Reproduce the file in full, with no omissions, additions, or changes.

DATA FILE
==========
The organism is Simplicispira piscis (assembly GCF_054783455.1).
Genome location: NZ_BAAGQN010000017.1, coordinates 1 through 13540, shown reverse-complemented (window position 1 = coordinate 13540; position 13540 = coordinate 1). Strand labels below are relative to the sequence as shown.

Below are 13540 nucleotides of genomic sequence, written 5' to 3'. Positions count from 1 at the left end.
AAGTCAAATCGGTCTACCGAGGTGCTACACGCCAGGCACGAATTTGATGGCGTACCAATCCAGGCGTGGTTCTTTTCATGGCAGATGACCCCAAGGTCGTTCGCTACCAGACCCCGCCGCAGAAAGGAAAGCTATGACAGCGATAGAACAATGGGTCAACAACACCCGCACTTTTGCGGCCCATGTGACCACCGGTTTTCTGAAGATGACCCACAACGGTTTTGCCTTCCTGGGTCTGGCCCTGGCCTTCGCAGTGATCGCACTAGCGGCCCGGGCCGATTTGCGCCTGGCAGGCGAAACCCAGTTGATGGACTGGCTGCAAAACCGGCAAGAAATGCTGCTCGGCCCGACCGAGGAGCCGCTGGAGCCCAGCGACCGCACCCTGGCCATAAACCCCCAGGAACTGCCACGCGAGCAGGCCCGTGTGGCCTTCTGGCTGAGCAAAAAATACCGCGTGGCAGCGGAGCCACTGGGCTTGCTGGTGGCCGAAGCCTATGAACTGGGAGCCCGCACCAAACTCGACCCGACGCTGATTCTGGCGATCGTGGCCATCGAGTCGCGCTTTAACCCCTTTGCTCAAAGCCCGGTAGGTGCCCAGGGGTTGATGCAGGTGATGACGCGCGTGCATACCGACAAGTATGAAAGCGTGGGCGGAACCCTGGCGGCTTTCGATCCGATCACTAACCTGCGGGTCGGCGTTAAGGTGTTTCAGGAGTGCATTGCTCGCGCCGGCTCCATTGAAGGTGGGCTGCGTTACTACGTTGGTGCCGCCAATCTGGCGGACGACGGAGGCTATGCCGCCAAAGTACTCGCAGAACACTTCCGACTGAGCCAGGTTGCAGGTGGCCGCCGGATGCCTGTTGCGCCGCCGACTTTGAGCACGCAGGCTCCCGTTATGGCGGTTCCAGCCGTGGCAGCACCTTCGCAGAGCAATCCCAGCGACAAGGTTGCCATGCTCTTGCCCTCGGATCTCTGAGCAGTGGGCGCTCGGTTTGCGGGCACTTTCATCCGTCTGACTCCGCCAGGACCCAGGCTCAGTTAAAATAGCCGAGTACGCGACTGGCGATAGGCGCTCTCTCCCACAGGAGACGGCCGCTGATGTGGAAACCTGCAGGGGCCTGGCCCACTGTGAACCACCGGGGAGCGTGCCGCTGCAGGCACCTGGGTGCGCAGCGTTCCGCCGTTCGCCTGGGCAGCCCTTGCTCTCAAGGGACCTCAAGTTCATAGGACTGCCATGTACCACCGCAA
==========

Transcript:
The organism is Simplicispira piscis (assembly GCF_054783455.1).
Genome location: NZ_BAAGQN010000017.1, coordinates 1 through 13540, shown reverse-complemented (window position 1 = coordinate 13540; position 13540 = coordinate 1). Strand labels below are relative to the sequence as shown.

Below are 13540 nucleotides of genomic sequence, written 5' to 3'. Positions count from 1 at the left end.
AAGTCAAATCGGTCTACCGAGGTGCTACACGCCAGGCACGAATTTGATGGCGTACCAATCCAGGCGTGGTTCTTTTCATGGCAGATGACCCCAAGGTCGTTCGCTACCAGACCCCGCCGCAGAAAGGAAAGCTATGACAGCGATAGAACAATGGGTCAACAACACCCGCACTTTTGCGGCCCATGTGACCACCGGTTTTCTGAAGATGACCCACAACGGTTTTGCCTTCCTGGGTCTGGCCCTGGCCTTCGCAGTGATCGCACTAGCGGCCCGGGCCGATTTGCGCCTGGCAGGCGAAACCCAGTTGATGGACTGGCTGCAAAACCGGCAAGAAATGCTGCTCGGCCCGACCGAGGAGCCGCTGGAGCCCAGCGACCGCACCCTGGCCATAAACCCCCAGGAACTGCCACGCGAGCAGGCCCGTGTGGCCTTCTGGCTGAGCAAAAAATACCGCGTGGCAGCGGAGCCACTGGGCTTGCTGGTGGCCGAAGCCTATGAACTGGGAGCCCGCACCAAACTCGACCCGACGCTGATTCTGGCGATCGTGGCCATCGAGTCGCGCTTTAACCCCTTTGCTCAAAGCCCGGTAGGTGCCCAGGGGTTGATGCAGGTGATGACGCGCGTGCATACCGACAAGTATGAAAGCGTGGGCGGAACCCTGGCGGCTTTCGATCCGATCACTAACCTGCGGGTCGGCGTTAAGGTGTTTCAGGAGTGCATTGCTCGCGCCGGCTCCATTGAAGGTGGGCTGCGTTACTACGTTGGTGCCGCCAATCTGGCGGACGACGGAGGCTATGCCGCCAAAGTACTCGCAGAACACTTCCGACTGAGCCAGGTTGCAGGTGGCCGCCGGATGCCTGTTGCGCCGCCGACTTTGAGCACGCAGGCTCCCGTTATGGCGGTTCCAGCCGTGGCAGCACCTTCGCAGAGCAATCCCAGCGACAAGGTTGCCATGCTCTTGCCCTCGGATCTCTGAGCAGTGGGCGCTCGGTTTGCGGGCACTTTCATCCGTCTGACTCCGCCAGGACCCAGGCTCAGTTAAAATAGCCGAGTACGCGACTGGCGATAGGCGCTCTCTCCCACAGGAGACGGCCGCTGATGTGGAAACCTGCAGGGGCCTGGCCCACTGTGAACCACCGGGGAGCGTGCCGCTGCAGGCACCTGGGTGCGCAGCGTTCCGCCGTTCGCCTGGGCAGCCCTTGCTCTCAAGGGACCTCAAGTTCATAGGACTGCCATGTACCACCGCAA